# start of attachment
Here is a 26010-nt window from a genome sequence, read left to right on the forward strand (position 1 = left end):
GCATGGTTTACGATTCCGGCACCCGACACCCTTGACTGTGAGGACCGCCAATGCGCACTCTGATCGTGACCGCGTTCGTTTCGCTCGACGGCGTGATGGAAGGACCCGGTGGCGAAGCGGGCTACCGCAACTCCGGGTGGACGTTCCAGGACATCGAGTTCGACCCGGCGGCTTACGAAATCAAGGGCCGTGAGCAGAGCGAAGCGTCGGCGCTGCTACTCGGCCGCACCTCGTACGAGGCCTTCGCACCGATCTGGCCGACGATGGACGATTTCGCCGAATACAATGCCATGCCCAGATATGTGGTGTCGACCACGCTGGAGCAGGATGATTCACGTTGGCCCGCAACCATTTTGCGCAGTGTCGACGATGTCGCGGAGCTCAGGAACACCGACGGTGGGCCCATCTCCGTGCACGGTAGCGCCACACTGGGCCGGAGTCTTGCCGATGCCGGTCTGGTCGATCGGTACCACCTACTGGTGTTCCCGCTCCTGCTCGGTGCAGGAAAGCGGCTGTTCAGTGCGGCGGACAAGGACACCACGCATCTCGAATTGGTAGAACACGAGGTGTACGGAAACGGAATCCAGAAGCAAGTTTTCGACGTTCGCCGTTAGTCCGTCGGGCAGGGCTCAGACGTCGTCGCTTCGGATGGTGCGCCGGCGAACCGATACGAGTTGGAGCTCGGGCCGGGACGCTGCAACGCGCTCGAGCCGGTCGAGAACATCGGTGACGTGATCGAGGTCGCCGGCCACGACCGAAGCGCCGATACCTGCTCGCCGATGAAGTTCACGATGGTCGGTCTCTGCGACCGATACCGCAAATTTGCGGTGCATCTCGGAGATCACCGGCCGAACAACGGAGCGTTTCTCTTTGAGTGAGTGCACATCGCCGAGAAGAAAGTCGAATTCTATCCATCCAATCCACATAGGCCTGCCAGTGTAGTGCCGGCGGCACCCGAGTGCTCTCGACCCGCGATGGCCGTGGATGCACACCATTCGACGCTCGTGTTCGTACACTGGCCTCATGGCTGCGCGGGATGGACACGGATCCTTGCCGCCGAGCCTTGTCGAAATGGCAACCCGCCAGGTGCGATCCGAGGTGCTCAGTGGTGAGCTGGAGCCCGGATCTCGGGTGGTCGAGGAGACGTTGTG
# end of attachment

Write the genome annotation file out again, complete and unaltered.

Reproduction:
Here is a 26010-nt window from a genome sequence, read left to right on the forward strand (position 1 = left end):
GCATGGTTTACGATTCCGGCACCCGACACCCTTGACTGTGAGGACCGCCAATGCGCACTCTGATCGTGACCGCGTTCGTTTCGCTCGACGGCGTGATGGAAGGACCCGGTGGCGAAGCGGGCTACCGCAACTCCGGGTGGACGTTCCAGGACATCGAGTTCGACCCGGCGGCTTACGAAATCAAGGGCCGTGAGCAGAGCGAAGCGTCGGCGCTGCTACTCGGCCGCACCTCGTACGAGGCCTTCGCACCGATCTGGCCGACGATGGACGATTTCGCCGAATACAATGCCATGCCCAGATATGTGGTGTCGACCACGCTGGAGCAGGATGATTCACGTTGGCCCGCAACCATTTTGCGCAGTGTCGACGATGTCGCGGAGCTCAGGAACACCGACGGTGGGCCCATCTCCGTGCACGGTAGCGCCACACTGGGCCGGAGTCTTGCCGATGCCGGTCTGGTCGATCGGTACCACCTACTGGTGTTCCCGCTCCTGCTCGGTGCAGGAAAGCGGCTGTTCAGTGCGGCGGACAAGGACACCACGCATCTCGAATTGGTAGAACACGAGGTGTACGGAAACGGAATCCAGAAGCAAGTTTTCGACGTTCGCCGTTAGTCCGTCGGGCAGGGCTCAGACGTCGTCGCTTCGGATGGTGCGCCGGCGAACCGATACGAGTTGGAGCTCGGGCCGGGACGCTGCAACGCGCTCGAGCCGGTCGAGAACATCGGTGACGTGATCGAGGTCGCCGGCCACGACCGAAGCGCCGATACCTGCTCGCCGATGAAGTTCACGATGGTCGGTCTCTGCGACCGATACCGCAAATTTGCGGTGCATCTCGGAGATCACCGGCCGAACAACGGAGCGTTTCTCTTTGAGTGAGTGCACATCGCCGAGAAGAAAGTCGAATTCTATCCATCCAATCCACATAGGCCTGCCAGTGTAGTGCCGGCGGCACCCGAGTGCTCTCGACCCGCGATGGCCGTGGATGCACACCATTCGACGCTCGTGTTCGTACACTGGCCTCATGGCTGCGCGGGATGGACACGGATCCTTGCCGCCGAGCCTTGTCGAAATGGCAACCCGCCAGGTGCGATCCGAGGTGCTCAGTGGTGAGCTGGAGCCCGGATCTCGGGTGGTCGAGGAGACGTTGTG